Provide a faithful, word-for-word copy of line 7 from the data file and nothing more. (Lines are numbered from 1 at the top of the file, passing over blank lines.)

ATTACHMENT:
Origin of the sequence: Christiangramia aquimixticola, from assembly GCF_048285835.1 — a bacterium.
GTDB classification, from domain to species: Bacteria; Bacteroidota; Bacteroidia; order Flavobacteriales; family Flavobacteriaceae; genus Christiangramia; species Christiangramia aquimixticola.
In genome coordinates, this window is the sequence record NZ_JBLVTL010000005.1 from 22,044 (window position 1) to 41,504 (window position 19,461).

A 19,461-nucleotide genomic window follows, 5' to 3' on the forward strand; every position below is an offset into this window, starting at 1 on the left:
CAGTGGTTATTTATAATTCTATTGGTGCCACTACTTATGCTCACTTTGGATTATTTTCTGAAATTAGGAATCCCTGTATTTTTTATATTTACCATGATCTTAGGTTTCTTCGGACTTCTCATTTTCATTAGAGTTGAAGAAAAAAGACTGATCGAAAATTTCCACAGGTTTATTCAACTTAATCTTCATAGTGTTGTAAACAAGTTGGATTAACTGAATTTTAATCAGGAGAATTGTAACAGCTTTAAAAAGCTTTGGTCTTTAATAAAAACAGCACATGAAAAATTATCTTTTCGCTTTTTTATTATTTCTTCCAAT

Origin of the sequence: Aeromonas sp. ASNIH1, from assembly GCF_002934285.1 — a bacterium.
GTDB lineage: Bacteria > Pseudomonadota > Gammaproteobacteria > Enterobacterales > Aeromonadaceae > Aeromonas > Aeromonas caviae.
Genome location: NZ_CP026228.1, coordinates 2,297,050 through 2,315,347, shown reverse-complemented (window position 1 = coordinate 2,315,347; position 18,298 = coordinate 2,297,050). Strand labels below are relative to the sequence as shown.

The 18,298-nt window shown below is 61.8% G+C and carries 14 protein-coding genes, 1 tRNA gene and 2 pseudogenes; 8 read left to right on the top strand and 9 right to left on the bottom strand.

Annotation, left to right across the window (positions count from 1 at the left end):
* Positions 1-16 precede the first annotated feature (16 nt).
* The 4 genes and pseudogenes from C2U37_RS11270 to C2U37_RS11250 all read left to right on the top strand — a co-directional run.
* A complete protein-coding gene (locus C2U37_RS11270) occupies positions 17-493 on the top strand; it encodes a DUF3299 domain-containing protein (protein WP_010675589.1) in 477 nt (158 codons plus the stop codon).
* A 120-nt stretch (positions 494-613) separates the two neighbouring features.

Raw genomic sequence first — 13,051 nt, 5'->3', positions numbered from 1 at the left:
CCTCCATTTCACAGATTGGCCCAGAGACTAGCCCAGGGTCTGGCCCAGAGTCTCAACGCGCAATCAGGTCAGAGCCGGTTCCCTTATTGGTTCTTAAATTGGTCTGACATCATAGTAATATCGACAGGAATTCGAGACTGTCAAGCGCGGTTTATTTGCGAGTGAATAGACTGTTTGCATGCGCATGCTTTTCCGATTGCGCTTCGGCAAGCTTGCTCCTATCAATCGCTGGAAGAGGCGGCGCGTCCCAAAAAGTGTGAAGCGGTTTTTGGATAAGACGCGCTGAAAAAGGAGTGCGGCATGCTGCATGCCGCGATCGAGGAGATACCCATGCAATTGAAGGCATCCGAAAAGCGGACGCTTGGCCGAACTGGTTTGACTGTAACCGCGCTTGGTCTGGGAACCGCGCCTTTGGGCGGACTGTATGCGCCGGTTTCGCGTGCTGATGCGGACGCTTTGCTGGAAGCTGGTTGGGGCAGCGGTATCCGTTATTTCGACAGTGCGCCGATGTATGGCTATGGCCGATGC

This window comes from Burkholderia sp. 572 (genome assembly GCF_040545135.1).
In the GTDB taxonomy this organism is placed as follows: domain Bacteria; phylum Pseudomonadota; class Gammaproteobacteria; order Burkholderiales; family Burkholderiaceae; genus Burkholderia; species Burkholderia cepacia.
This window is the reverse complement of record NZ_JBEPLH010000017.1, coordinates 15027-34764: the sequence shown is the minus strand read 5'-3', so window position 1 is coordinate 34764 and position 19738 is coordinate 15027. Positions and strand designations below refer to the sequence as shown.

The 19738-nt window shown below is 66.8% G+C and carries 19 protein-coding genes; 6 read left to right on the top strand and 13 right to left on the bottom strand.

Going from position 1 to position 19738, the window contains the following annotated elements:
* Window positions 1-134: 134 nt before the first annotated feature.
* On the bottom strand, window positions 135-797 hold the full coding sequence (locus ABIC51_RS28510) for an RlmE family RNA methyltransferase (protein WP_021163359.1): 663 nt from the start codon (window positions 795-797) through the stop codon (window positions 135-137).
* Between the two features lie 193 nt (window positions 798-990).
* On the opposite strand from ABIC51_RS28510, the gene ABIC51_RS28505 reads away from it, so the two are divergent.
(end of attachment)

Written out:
GTDB lineage: Bacteria > Pseudomonadota > Gammaproteobacteria > Enterobacterales > Aeromonadaceae > Aeromonas > Aeromonas caviae.